Martin-Fardon and his team did not expect LY2444296 to reduce withdrawal symptoms after 8 hours of alcohol abstinence, as previous studies had shown that other compounds that can be combined with KOP had no effect on alcohol withdrawal. The scientists do not yet know why LY2444296 was effective in this study and plan to investigate further.

“People drink to avoid feelings of isolation,” says Martin-Fardon. He added that withdrawal is associated with physical pain, and often “the only thing that can fix the problem is drinking.” But if LY2444296 is taken before withdrawal symptoms start, “you can reduce the symptoms, so you feel better and drink less.”

Still, the question remains as to which specific parts of the brain are best at reducing healing symptoms. Next on their agenda, Martin-Fardón and Flores-Ramirez hope to determine whether LY24444296 can block anxiety and other symptoms that may lead to alcohol relapse.

“We’re also interested in what regions of the brain change as a result of alcohol dependence,” Flores-Ramirez said. “Maybe we can target them to see if the compound can reverse drinking and relapse behavior.”

Financial support This work and the participating researchers were supported by funding from the National Institute on Alcohol Abuse and Alcoholism (grants AA028549, AA026999, AA006420, and T32 AA007456).

So Neuropharmacology and Alcohol Use Disorders Research News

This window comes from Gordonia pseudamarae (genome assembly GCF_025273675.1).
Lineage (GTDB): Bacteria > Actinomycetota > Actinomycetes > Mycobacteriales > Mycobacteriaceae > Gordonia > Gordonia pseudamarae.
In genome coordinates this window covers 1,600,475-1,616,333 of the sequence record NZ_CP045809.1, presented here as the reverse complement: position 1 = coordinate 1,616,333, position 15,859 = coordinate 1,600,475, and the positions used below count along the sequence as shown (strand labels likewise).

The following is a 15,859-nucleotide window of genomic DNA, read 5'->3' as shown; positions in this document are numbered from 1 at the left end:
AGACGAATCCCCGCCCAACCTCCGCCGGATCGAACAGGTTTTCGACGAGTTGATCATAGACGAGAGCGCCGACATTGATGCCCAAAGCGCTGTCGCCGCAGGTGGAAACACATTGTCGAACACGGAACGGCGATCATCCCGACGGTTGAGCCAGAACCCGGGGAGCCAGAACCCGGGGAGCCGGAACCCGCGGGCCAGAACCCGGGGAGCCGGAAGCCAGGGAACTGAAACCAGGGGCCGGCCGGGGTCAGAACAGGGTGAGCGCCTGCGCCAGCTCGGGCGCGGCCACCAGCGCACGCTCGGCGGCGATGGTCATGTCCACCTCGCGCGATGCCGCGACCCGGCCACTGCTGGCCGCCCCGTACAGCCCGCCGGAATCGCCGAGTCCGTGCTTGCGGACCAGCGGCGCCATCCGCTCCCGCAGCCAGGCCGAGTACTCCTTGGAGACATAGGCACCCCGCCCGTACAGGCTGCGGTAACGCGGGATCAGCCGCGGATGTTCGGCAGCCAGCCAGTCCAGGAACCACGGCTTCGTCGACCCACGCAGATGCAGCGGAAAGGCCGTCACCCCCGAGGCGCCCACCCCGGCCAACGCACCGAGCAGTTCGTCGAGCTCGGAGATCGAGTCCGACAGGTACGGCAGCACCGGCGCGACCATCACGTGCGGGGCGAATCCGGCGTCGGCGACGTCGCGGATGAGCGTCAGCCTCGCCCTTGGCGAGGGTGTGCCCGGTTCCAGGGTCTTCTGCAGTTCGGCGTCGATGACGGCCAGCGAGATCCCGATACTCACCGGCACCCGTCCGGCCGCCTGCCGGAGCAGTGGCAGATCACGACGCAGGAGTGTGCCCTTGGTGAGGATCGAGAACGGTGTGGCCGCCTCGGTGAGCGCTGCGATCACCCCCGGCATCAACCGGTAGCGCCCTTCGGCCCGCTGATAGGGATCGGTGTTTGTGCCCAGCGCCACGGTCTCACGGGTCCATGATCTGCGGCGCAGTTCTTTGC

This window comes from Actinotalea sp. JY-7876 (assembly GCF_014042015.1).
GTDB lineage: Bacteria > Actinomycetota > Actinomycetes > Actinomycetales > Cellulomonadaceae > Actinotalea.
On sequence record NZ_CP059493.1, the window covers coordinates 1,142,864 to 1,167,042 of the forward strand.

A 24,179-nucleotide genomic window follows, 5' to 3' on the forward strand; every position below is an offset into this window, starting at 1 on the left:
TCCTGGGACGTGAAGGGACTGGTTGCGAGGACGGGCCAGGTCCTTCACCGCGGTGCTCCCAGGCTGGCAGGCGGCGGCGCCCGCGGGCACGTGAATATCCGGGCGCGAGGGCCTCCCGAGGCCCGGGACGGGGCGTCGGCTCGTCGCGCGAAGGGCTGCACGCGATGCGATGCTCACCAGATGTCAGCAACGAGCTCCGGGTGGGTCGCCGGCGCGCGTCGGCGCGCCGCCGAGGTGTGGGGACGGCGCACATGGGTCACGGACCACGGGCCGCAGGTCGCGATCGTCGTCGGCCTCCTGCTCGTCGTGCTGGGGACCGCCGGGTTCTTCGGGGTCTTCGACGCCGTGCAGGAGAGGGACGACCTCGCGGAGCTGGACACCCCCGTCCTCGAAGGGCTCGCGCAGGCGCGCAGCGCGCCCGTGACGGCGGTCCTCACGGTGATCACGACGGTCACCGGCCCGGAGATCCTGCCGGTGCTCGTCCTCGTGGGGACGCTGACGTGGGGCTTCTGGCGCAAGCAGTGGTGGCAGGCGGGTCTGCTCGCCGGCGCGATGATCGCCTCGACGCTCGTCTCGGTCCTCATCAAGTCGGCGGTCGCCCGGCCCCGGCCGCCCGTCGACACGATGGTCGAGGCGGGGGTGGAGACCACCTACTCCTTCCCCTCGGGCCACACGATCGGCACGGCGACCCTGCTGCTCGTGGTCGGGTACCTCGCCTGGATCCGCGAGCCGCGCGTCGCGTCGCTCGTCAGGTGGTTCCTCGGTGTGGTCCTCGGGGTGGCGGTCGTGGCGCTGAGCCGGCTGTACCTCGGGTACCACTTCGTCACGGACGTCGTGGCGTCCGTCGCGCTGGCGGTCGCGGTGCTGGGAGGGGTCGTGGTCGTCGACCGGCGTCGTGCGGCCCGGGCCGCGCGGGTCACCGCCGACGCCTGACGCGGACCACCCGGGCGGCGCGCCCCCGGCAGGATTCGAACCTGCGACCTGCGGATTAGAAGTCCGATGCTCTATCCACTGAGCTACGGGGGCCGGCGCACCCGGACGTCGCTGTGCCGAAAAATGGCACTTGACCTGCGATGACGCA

Author: Melissa Suran
Source: Scripps Research Institute
Contact: Melissa Suran – Scripps Research Institute
Image: Image credited to Neuroscience News.

Preliminary study: Open Access.
LY2444296, a κ-opioid receptor antagonist, selectively reduces alcohol intake in male and female Wistar rats with a history of alcohol dependence.” by Remy Martin-Fardon et al. Scientific reports


LY2444296, a κ-opioid receptor antagonist, selectively reduces alcohol consumption in male and female Wistar rats with a history of alcohol dependence.

Alcohol use disorder (AUD) remains a major public health concern. The dynorphin (DYN)/κ-opioid receptor (KOP) system is involved in the actions of alcohol, particularly the negative affective states associated with withdrawal.

This study tested the ability of LY2444296, a selective, short-acting, KOP antagonist, to induce alcohol self-administration during 8-hour abstinence in dependent male and female Wistar rats.

Animals were trained to self-administer 10% alcohol (30 min/day for 21 sessions) and exposed (neutralized) to chronic alcohol vapor exposure for 6 weeks.

After 6 weeks, the effect of LY2444296 (0, 3, and 10 mg/kg, po) on alcohol self-administration was tested on 8-hour abstinence. A separate cohort of rats was prepared in parallel, and their somatic symptoms and alcohol self-administration were measured following LY2444296 administration at 8 hours, 2 weeks, and 4 weeks of abstinence.

LY2444296 at 3 and 10 mg/kg significantly reduced physical symptoms of withdrawal during 8 h abstinence in dependent rats. In addition, 3 and 10 mg/kg alcohol self-administration in dependent rats was reduced only after 8 hours of abstinence.

These results highlight the actions of the DYN/KOP system during acute abstinence, suggesting that KOP antagonism may be useful in reducing acute withdrawal symptoms, and in turn significantly reduce AUD-related binge drinking.